Reports of Hacked Instagram Accounts
By Tracey Dowdy
Over the past couple of weeks, a growing number of Instagram users have reported their accounts have been hacked. Hundreds of users have reported being logged out, their handles and profile avatars changed – most often to a character from Disney or Pixar – and their bios deleted. When they try to reset their passwords to protect their accounts from further tampering, they’ve discover their accounts has been linked to a new .ru email address, which is a Russian domain.
Instagram was acquired by Facebook back in 2012, and it seems hackers may have focused their attention on the photo-sharing platform in the wake of allegations surrounding Russian hackers’ use of Facebook to influence the 2016 presidential election.
Talkwalker, a social media analytics monitoring platform, states that in the last seven days there have been over 5,000 tweets from 899 accounts specifically mentioning the Instagram hacking. Many of these tweets are from users tweeting at Instagram’s Twitter account for help.
According to Mashable, “Though Instagram, which has more than 1 billion users, says it hasn’t seen an uptick in hacks, a search of Twitter data suggests otherwise. Twitter users have directed approximately 798 tweets to Instagram’s official account with the word “hack” since the beginning of the month, compared with about 40 tweets during the same period in July. There are numerous reports of hacks on Reddit, and a Google Trends search shows a spike in searches for ‘Instagram hacked’ on Aug. 8, and again on Aug. 11.”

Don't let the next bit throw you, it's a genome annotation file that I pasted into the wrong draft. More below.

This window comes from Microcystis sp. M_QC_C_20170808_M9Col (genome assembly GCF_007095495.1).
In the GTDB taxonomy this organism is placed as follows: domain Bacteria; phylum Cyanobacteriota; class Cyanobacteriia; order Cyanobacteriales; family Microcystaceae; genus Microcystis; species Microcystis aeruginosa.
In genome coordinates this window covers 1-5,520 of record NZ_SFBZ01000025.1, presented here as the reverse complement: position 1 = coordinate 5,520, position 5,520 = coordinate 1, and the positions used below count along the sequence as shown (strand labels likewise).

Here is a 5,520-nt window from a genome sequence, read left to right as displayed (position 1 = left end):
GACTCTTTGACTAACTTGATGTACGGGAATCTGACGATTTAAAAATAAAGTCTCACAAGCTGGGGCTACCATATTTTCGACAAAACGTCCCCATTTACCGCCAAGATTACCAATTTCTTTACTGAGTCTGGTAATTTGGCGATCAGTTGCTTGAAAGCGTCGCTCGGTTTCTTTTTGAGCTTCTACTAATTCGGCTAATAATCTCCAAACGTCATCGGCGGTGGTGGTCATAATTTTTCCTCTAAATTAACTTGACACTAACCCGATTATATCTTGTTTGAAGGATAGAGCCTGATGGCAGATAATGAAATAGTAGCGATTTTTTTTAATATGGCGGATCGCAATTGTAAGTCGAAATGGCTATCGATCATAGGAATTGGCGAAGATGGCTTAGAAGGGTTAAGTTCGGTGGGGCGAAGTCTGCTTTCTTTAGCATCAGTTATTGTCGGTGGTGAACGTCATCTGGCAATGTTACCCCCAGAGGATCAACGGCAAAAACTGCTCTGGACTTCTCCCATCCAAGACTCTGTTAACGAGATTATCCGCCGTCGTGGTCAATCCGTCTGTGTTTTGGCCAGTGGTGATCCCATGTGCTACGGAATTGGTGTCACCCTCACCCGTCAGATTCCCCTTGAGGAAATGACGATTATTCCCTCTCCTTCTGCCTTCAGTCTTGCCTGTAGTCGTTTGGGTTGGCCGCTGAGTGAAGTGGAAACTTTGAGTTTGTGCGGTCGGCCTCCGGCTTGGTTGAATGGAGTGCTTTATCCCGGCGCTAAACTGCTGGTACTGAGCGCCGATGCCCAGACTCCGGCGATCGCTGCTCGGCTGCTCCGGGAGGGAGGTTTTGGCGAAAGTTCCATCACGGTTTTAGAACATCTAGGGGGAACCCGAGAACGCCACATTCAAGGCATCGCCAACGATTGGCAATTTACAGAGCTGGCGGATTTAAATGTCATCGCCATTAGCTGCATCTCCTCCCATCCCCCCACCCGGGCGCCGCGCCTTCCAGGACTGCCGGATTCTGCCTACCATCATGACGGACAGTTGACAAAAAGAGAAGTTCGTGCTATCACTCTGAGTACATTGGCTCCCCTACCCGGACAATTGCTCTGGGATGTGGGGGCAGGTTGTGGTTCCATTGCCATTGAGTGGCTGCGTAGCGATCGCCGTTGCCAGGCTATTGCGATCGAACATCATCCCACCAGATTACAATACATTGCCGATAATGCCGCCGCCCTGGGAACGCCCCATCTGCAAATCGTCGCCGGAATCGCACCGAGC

So far, the hackers haven’t deleted or spammed the victims’ accounts, but it certainly makes it more difficult for the users to regain control of their accounts since Instagram’s automated messages are sent to the newly created email address. Most of those who report being hacked were not using two-factor authentication (2FA), but at least one of them was. More and more often, hackers are utilizing SMS intercepts to bypass 2FA, which is why the US government considers it too insecure a format for 2FA codes and recommends using email instead.
Many users are frustrated and have complained about Instagram’s account recovery process, saying it’s too complicated and time consuming, and have resorted to creating new accounts despite losing their followers by starting over.
Tracey Dowdy is a freelance writer based just outside Washington DC. After years working for non-profits and charities, she now freelances, edits and researches on subjects ranging from family and education to history and trends in technology. Follow Tracey on Twitter.